By: Dr. Anna Scott, Chief Science Officer & Co-Founder, Project Canary
Today, the EPA announced upcoming rule changes to their federal methane oil and gas rules. The proposal modifies the existing rules (OOOOa) and proposes two new rules (OOOOb, OOOOc) that enhance monitoring for new and existing oil and gas facilities. These rules, if enacted, would bring many of the latest industry best practices that we are committed to, support, and enable on our customer’s well pads and transport systems every day to the rest of the nation. “While efforts to cut carbon dioxide emissions require systemic change, such as retooling the way society generates and uses energy, methane is easier to target,” (Axios Generate, Nov 2, 2021) and incredibly potent.
“Acting rapidly to deploy readily available methane mitigation measures by sector can immediately slow global warming.” Environmental Research Letters 16, no. 5 (2021): 054042.
At Project Canary, we consistently advocate for the highest air, water, land, and community standards across the energy supply chain. That’s why we were pleased to see these new rules out for comment and consideration. We join industry leaders like Cheniere, BP, Equinor, and many more in applauding the leadership role our EPA is taking to strengthen federal methane regulations.
From my first read through all 600 pages, here are some things that stood out:
- Coverage of both new and existing facilities
- Colorado-style quarterly monitoring frequency, with allowance to reduce frequency if low emissions can be proven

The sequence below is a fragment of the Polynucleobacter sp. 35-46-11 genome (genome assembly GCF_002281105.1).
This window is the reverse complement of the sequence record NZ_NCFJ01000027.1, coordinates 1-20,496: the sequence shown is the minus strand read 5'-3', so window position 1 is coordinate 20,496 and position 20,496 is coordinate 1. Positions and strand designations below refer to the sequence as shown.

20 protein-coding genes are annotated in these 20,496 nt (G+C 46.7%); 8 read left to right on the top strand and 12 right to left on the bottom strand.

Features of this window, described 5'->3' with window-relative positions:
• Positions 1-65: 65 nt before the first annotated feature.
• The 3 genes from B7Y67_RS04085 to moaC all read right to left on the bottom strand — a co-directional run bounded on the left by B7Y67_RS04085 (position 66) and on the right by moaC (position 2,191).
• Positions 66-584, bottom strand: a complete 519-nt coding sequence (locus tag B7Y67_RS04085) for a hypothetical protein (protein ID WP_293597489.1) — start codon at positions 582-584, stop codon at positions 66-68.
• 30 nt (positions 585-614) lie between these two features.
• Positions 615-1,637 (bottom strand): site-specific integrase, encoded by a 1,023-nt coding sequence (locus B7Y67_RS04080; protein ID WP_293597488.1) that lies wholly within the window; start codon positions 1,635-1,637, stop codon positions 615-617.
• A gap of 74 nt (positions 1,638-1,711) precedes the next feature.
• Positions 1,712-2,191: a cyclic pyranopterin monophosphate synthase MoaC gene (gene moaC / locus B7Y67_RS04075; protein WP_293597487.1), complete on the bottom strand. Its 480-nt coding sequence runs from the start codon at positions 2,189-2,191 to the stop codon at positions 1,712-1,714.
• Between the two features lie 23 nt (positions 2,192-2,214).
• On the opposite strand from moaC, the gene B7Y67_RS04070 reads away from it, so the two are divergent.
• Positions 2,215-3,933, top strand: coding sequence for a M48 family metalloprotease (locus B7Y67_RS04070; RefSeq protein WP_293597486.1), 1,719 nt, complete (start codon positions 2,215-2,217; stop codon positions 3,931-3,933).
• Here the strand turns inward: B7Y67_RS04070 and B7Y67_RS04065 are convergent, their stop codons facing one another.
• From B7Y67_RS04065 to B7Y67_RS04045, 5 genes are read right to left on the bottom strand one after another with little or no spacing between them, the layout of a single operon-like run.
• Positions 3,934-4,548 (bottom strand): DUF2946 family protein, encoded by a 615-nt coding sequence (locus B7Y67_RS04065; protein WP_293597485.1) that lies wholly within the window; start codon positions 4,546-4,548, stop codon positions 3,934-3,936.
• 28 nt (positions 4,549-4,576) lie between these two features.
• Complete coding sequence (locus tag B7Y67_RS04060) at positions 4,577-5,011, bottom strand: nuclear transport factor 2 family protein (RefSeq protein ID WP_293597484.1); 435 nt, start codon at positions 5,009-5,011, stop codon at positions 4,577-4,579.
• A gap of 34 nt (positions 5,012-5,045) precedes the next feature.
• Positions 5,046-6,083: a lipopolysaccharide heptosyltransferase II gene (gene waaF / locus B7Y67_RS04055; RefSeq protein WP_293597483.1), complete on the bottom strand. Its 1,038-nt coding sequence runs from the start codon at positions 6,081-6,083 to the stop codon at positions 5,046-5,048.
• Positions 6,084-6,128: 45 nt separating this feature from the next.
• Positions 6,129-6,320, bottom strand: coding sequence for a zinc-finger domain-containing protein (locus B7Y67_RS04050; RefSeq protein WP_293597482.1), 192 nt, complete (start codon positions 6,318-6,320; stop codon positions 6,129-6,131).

- Allowance for new technology and, for the first time, the standard is based on leak rate. This is big. Previous rules stymied new tech adoption, and standards were based on LDAR for concentration, not leak rates.
- Focus on emissions reduction from previously unregulated sources, such as phasing out pneumatic controllers, focusing on operational events like liquids unloading, and eliminating flaring
- Big impact: ~4 million tons of CH4 to be reduced from 2022 through 2035.
- “…mitigation measures, such as leak detection and repair programs, along with the fulfillment of company commitments of capped leakage rates, could avoid around 0.1 °C of global-mean warming by midcentury and 0.2 °C by the end of century relative to a no further action baseline that suggests the oil and gas sector could contribute 0.15 °C to warming by 2050 and 0.25 °C by 2100 (figure 4).” Environmental Research Letters
- Methane is now a common part of the volatile emissions discussions, including the Methane Pledge released today.
- Leaders of more than 90 countries will sign the U.S. and E.U.-sponsored Global Methane Pledge, designed to cut emissions of the potent but short-lived planet-warming gas methane.
Here’s where I think the EPA didn’t go as far as it should have gone:
- Flaring: no bold commitments here. In my view, the industry is out ahead of the EPA here in calling for reductions. See, e.g.
- Single wellhead sites don’t need coverage: in our view, small, intermittent, but persistent leaks matter too. Just because these leaks fall below the 10kg/hour threshold doesn’t mean they don’t add up. Every molecule counts in this battle.
- No deep consideration of continuous monitoring, which is now deployable in every North American basin with high fidelity data (not a total surprise though, based on conversations earlier this year.)
PS: I am proud that Will, Chris, and I co-founded Project Canary aligning the business model and being on the right side of history. We’re a Public Benefit Corporation committed to altering the course of climate change. I know many environmental champions are working throughout the industry who would love to praise these rules publicly but can’t. If this is you, we’re hiring. Help us Give Emissions the Bird.